For the past three years, my wife and I have been attending Fan Expo in Toronto. In the past, I’ve described it to friends as Canadian ComiCon, which is a bit confusing, because there actually is a Toronto ComiCon, but it’s smaller and less well-attended than Fan Expo.
One of the features of Fan Expo is the Artist Alley, where local artists and more well known comic book artists sell prints of their work. Over the past two years, my wife and I have purchased eight large prints at the event, but until now, they’ve been sitting in a pile in our office, because we haven’t had any picture frames large enough to hold them.
I started out with some clear pine boards, all cut to approximately 22″ in length, jointed, and planed to around 5/8″ thick.
Next, I ripped the boards into 1.5″ strips, and cut them to length. Four of the prints were 11″ x 17″, while the other four were 12″ x 18″. Since the bezel on each of my frames is 1.5″ wide, I added 3″ to all of those dimensions to determine the final length of the strips.
With the strips cut to length, I mitred their ends. I also used my box joint blade and a sacrificial fence to cut a dado that would hold the glass along the short edge of each strip. Unfortunately, I neglected to take a picture of that step. Ah well.
With the cutting done, it was time to glue all of the frames into their final shapes. Since I don’t have enough clamps to secure eight frames all at once, this step took awhile to complete.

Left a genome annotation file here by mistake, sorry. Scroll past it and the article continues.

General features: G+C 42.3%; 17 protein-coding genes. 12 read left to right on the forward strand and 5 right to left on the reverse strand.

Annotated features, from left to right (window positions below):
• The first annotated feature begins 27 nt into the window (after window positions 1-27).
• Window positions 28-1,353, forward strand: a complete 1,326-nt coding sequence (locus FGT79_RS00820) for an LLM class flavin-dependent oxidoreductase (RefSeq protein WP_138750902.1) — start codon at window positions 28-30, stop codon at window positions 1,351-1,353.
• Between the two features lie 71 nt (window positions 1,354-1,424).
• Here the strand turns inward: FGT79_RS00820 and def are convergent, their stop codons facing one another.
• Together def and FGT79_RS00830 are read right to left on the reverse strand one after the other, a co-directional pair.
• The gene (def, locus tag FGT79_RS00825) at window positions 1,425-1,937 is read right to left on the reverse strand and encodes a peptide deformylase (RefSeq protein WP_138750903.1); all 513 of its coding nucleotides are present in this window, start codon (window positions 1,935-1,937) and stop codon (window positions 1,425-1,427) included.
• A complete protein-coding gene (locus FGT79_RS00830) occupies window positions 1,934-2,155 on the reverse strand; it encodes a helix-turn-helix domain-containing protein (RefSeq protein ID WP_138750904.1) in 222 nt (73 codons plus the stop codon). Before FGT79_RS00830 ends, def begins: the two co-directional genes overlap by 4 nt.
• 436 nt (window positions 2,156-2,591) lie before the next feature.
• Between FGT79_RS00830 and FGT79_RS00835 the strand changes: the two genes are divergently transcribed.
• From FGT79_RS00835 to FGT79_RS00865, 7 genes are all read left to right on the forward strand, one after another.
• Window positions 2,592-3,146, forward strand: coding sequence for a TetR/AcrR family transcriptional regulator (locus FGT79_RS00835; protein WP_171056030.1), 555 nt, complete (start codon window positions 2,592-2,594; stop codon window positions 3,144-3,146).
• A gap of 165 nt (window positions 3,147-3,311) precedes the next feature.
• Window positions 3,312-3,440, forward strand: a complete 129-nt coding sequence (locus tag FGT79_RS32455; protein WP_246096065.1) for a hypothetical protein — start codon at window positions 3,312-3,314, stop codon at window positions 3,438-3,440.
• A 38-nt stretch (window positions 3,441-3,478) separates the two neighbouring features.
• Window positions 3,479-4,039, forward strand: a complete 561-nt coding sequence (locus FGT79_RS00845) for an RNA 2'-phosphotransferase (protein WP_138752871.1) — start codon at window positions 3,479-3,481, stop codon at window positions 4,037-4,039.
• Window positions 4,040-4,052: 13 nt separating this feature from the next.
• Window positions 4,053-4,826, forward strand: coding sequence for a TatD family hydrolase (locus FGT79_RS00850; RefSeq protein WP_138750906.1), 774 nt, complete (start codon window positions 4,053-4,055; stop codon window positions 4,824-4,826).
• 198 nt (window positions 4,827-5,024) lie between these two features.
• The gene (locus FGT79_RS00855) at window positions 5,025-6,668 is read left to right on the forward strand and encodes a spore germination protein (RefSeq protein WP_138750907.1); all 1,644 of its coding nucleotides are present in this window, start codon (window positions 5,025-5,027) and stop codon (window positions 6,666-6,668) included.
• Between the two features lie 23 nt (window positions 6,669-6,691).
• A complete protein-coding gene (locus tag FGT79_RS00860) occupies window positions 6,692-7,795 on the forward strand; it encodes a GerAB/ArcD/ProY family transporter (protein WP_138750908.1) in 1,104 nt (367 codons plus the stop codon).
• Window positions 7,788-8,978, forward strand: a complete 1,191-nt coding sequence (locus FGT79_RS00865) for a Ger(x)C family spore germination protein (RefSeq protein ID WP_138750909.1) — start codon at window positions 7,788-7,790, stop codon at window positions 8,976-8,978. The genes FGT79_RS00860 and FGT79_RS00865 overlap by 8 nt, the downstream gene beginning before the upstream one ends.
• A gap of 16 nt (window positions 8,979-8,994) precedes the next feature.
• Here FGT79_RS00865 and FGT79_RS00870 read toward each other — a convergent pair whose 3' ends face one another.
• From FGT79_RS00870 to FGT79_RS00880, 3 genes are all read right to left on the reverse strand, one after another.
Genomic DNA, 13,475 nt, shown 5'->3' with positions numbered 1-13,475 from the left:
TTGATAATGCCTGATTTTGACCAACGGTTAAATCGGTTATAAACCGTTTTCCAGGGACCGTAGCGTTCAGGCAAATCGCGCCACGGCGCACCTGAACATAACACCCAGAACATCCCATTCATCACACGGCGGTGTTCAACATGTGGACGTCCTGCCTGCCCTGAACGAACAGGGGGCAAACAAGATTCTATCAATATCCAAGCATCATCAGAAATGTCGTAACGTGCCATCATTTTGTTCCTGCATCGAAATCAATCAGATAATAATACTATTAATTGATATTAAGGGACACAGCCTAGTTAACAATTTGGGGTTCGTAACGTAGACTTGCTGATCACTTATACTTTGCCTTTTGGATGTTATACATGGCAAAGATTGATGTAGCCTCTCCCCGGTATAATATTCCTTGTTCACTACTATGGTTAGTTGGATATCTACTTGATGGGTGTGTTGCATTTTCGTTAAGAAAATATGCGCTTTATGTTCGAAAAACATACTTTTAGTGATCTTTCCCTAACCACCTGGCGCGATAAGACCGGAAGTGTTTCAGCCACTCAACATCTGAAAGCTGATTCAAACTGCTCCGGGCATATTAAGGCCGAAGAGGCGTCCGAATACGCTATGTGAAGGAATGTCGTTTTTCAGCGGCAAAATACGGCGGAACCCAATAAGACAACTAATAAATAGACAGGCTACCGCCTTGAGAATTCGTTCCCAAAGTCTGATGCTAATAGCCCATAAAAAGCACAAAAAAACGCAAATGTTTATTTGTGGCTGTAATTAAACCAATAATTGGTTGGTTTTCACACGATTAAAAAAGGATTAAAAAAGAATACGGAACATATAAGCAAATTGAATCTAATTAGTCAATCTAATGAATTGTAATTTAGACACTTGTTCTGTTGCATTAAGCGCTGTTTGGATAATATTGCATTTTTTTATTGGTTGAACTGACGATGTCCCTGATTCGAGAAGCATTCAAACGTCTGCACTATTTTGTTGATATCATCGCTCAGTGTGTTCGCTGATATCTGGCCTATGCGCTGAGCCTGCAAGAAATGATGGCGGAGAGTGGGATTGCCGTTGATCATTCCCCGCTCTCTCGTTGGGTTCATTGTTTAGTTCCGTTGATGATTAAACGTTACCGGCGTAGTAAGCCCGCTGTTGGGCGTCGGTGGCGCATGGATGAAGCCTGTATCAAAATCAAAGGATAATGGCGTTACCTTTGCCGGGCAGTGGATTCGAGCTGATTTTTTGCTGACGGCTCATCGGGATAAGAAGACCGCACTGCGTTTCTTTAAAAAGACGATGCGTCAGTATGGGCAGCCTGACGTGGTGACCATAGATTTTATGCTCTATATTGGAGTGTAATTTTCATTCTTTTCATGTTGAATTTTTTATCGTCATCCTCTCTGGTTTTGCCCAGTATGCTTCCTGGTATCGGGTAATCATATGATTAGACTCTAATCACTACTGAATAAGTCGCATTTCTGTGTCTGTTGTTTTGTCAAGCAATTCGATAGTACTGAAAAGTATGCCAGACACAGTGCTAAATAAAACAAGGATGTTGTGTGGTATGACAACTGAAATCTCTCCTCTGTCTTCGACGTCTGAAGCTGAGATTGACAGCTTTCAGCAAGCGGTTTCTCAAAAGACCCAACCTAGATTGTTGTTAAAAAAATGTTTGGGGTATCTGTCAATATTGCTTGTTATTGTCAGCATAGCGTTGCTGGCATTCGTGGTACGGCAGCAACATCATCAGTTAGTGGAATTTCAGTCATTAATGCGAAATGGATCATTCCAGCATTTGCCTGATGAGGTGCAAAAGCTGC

Mitred frames look cool, but glued end grain butt joints aren’t particularly strong, so I wanted to strengthen the corners of each piece. I used a simple jig to run each frame across the blade of my table saw, with its wide sides perpendicular to the table, and its long edges angled 45″ off of the table surface.
The result of this operation was an 1/8″ wide slot cut into each corner, running directly through the plane perpendicular to the mitre joint.
I glued a thin slice of pine into each of these slots, ensuring that the grain in the slice ran perpendicular to the mitre joint, strengthening it significantly.
With the glue dried, I cut away the excess material, added a chamfer around the edge of each frame, and gave them all a good sanding down to 220 grit.
After hitting each frame with a coat of Minwax pre-stain wood conditioner, I applied a coat of this Classic Black stain and polyurethane combination with a foam brush.
One coat in, this finish looked awful. The stain component of the product soaked into the wood unevenly, leaving a splotchy finish, and the polyurethane part of the product made it thicker than most of the stains that I’ve worked with, which really only made it harder to work with, and left an overly glossy finish behind.
In an effort to even out the finish, I sanded with 000 steel wool, and applied a second coat of the stain product. When that dried, I used steel wool to take the gloss off of the frames and wear down the edges, giving the them a sort of faux-worn look. Finally, I hit them with a satin spray polyurethane to seal the exposed wood.
While this was undoubtedly the long way to accomplish the finish that I ended up with, I’m pretty happy with how they turned out. My mitres are tight, my corners are square, and the worn edges look pretty cool with some of the art that we bought.
To finish the job, I ordered some 1/16″ thick glass panes from a local supplier that does custom cuts. The prints are sandwiched between the glass and a sheet of 3/16″ foam core, which is pinned in place with a few small brad nails.
This job has been taking up space in my shop for a couple months now, so it’s good to finally get it finished, and to get the prints that we bought two years ago up on the wall. They look great, and I’m really happy with the results.